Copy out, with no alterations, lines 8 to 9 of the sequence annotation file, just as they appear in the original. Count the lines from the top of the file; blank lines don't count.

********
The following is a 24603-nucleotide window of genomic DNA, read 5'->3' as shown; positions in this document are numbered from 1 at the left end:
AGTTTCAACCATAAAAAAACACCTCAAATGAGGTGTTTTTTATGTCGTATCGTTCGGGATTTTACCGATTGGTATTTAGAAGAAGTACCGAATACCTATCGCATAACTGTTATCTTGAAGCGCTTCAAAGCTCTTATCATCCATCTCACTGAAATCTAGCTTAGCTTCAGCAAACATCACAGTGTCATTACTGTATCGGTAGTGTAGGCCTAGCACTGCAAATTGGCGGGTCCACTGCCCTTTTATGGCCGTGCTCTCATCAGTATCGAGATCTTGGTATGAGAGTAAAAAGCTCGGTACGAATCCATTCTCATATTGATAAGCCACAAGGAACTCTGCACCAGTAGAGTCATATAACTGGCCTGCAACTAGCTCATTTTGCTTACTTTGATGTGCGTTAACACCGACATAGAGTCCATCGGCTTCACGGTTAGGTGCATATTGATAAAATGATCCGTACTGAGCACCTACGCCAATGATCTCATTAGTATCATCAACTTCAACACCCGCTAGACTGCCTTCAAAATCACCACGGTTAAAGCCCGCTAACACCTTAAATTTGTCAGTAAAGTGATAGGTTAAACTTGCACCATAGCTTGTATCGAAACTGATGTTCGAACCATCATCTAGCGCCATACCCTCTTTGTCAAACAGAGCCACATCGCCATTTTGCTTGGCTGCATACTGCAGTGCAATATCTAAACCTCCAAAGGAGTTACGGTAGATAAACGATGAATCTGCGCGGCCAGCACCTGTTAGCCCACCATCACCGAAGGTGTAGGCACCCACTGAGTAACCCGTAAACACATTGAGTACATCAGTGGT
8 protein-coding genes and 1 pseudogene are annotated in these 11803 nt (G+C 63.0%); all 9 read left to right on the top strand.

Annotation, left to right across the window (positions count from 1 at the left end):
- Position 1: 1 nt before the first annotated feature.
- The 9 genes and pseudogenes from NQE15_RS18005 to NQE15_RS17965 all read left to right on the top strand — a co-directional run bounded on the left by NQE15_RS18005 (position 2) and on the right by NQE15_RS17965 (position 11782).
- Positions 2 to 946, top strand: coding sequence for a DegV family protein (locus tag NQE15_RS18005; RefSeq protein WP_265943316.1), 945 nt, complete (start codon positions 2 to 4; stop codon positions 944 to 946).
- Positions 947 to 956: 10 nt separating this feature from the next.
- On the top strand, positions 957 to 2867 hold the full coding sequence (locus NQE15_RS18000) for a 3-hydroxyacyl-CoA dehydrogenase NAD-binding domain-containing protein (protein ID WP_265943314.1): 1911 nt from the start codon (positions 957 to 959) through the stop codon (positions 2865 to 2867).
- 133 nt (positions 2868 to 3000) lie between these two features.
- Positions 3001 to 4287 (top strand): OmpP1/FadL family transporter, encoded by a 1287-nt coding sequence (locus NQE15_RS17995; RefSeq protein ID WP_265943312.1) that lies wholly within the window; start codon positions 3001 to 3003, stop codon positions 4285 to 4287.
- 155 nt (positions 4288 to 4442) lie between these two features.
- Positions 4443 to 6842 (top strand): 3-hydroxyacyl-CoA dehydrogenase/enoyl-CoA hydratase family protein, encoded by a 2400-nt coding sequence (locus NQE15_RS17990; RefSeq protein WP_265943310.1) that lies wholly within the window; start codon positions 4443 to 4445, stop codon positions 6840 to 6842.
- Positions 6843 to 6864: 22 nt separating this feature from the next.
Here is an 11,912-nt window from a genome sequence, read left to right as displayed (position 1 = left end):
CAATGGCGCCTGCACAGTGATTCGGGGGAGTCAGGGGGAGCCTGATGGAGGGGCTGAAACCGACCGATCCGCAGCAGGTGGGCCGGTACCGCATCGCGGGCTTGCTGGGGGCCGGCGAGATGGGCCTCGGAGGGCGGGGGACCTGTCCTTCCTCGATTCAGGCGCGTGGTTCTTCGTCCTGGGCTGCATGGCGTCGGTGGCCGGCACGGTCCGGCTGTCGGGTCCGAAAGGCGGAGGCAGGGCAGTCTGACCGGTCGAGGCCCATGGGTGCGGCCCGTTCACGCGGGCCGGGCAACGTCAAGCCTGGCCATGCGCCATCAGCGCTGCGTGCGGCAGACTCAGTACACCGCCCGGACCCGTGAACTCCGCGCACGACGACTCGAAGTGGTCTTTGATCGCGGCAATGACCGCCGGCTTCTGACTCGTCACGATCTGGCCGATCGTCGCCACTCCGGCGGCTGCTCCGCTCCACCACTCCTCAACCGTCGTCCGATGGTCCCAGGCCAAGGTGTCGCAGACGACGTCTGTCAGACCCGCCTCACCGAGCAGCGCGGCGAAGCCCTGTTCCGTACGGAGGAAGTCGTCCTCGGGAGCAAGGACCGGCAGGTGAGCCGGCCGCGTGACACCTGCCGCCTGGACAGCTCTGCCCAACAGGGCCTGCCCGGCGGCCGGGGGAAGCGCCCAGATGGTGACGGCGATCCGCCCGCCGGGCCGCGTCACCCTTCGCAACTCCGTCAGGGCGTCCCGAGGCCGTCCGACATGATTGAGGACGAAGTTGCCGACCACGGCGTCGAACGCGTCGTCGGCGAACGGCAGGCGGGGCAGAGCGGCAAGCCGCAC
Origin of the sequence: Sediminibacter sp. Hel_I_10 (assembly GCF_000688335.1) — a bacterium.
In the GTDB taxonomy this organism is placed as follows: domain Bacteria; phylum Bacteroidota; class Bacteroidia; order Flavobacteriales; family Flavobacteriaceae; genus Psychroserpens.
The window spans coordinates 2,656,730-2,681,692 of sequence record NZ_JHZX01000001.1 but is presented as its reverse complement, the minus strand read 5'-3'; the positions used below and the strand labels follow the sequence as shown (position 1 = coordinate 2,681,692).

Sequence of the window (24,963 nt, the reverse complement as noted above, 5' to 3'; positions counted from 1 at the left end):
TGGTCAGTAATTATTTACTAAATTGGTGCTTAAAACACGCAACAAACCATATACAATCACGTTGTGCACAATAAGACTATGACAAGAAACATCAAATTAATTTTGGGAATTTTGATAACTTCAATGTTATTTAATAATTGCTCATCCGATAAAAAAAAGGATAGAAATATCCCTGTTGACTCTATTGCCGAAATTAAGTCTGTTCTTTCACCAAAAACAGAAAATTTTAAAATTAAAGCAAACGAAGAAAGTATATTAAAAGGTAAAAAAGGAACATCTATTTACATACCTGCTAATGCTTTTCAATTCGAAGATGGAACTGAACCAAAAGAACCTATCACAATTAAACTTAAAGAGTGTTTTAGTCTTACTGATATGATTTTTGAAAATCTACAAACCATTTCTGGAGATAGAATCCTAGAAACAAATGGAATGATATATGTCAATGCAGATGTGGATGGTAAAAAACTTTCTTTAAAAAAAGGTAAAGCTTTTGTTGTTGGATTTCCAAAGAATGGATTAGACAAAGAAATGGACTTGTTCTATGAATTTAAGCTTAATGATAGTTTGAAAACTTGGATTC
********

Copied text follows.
- Positions 947 to 956: 10 nt separating this feature from the next.
- On the top strand, positions 957 to 2867 hold the full coding sequence (locus NQE15_RS18000) for a 3-hydroxyacyl-CoA dehydrogenase NAD-binding domain-containing protein (protein ID WP_265943314.1): 1911 nt from the start codon (positions 957 to 959) through the stop codon (positions 2865 to 2867).